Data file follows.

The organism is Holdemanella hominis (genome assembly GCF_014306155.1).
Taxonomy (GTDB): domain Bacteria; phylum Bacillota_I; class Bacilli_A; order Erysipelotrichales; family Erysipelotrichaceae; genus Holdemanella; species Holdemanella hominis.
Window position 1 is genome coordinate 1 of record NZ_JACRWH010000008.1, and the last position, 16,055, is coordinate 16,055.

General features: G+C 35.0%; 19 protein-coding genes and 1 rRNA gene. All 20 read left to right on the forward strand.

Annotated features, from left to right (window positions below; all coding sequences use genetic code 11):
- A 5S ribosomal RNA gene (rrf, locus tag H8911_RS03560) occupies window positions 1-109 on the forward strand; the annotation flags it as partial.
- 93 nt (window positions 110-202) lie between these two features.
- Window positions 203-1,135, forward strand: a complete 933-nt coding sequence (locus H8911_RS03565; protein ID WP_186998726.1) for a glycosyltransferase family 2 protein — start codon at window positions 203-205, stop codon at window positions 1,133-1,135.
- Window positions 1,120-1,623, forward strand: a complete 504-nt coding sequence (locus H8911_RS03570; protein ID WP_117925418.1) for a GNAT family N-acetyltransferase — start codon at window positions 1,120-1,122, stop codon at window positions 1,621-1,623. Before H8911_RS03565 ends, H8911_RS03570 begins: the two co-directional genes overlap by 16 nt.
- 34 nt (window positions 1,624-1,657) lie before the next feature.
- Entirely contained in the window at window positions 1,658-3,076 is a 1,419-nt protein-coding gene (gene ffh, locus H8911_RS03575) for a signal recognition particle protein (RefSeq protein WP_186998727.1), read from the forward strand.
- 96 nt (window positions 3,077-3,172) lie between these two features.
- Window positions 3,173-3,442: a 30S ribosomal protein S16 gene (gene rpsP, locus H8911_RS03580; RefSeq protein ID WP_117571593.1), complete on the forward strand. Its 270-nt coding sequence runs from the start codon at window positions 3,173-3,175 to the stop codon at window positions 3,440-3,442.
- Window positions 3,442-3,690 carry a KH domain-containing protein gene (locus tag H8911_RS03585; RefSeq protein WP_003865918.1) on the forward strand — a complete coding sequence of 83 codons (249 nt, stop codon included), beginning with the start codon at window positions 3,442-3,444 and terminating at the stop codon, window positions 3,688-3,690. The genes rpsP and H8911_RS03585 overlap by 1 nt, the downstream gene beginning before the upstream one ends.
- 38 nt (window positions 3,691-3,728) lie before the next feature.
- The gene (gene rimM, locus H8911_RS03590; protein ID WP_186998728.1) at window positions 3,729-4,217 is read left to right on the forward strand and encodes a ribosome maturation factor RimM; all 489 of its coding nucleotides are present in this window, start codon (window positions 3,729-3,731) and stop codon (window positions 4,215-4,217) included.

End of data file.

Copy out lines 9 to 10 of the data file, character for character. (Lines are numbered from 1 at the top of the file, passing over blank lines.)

- Window positions 1,120-1,623, forward strand: a complete 504-nt coding sequence (locus H8911_RS03570; protein ID WP_117925418.1) for a GNAT family N-acetyltransferase — start codon at window positions 1,120-1,122, stop codon at window positions 1,621-1,623. Before H8911_RS03565 ends, H8911_RS03570 begins: the two co-directional genes overlap by 16 nt.
- 34 nt (window positions 1,624-1,657) lie before the next feature.